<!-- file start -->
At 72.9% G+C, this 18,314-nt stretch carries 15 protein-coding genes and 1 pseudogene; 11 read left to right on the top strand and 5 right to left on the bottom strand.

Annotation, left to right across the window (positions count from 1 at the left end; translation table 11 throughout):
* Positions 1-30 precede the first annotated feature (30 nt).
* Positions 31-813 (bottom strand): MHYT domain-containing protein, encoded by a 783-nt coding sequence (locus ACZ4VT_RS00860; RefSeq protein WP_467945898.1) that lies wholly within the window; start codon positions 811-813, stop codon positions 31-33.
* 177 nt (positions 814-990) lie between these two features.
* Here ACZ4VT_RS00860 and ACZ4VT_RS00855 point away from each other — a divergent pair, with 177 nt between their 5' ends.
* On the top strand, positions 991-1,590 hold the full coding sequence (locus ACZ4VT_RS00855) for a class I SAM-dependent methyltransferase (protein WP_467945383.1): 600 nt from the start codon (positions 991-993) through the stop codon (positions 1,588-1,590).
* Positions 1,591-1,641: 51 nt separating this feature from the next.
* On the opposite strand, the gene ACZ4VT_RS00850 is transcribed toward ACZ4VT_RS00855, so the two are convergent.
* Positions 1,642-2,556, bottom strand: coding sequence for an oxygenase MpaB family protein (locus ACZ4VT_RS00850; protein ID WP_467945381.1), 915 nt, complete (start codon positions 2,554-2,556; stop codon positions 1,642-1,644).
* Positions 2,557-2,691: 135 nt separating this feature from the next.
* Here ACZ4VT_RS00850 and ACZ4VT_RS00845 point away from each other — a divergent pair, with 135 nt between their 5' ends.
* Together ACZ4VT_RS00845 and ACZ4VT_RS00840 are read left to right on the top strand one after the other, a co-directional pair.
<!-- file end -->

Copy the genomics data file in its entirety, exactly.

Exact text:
At 72.9% G+C, this 18,314-nt stretch carries 15 protein-coding genes and 1 pseudogene; 11 read left to right on the top strand and 5 right to left on the bottom strand.

Annotation, left to right across the window (positions count from 1 at the left end; translation table 11 throughout):
* Positions 1-30 precede the first annotated feature (30 nt).
* Positions 31-813 (bottom strand): MHYT domain-containing protein, encoded by a 783-nt coding sequence (locus ACZ4VT_RS00860; RefSeq protein WP_467945898.1) that lies wholly within the window; start codon positions 811-813, stop codon positions 31-33.
* 177 nt (positions 814-990) lie between these two features.
* Here ACZ4VT_RS00860 and ACZ4VT_RS00855 point away from each other — a divergent pair, with 177 nt between their 5' ends.
* On the top strand, positions 991-1,590 hold the full coding sequence (locus ACZ4VT_RS00855) for a class I SAM-dependent methyltransferase (protein WP_467945383.1): 600 nt from the start codon (positions 991-993) through the stop codon (positions 1,588-1,590).
* Positions 1,591-1,641: 51 nt separating this feature from the next.
* On the opposite strand, the gene ACZ4VT_RS00850 is transcribed toward ACZ4VT_RS00855, so the two are convergent.
* Positions 1,642-2,556, bottom strand: coding sequence for an oxygenase MpaB family protein (locus ACZ4VT_RS00850; protein ID WP_467945381.1), 915 nt, complete (start codon positions 2,554-2,556; stop codon positions 1,642-1,644).
* Positions 2,557-2,691: 135 nt separating this feature from the next.
* Here ACZ4VT_RS00850 and ACZ4VT_RS00845 point away from each other — a divergent pair, with 135 nt between their 5' ends.
* Together ACZ4VT_RS00845 and ACZ4VT_RS00840 are read left to right on the top strand one after the other, a co-directional pair.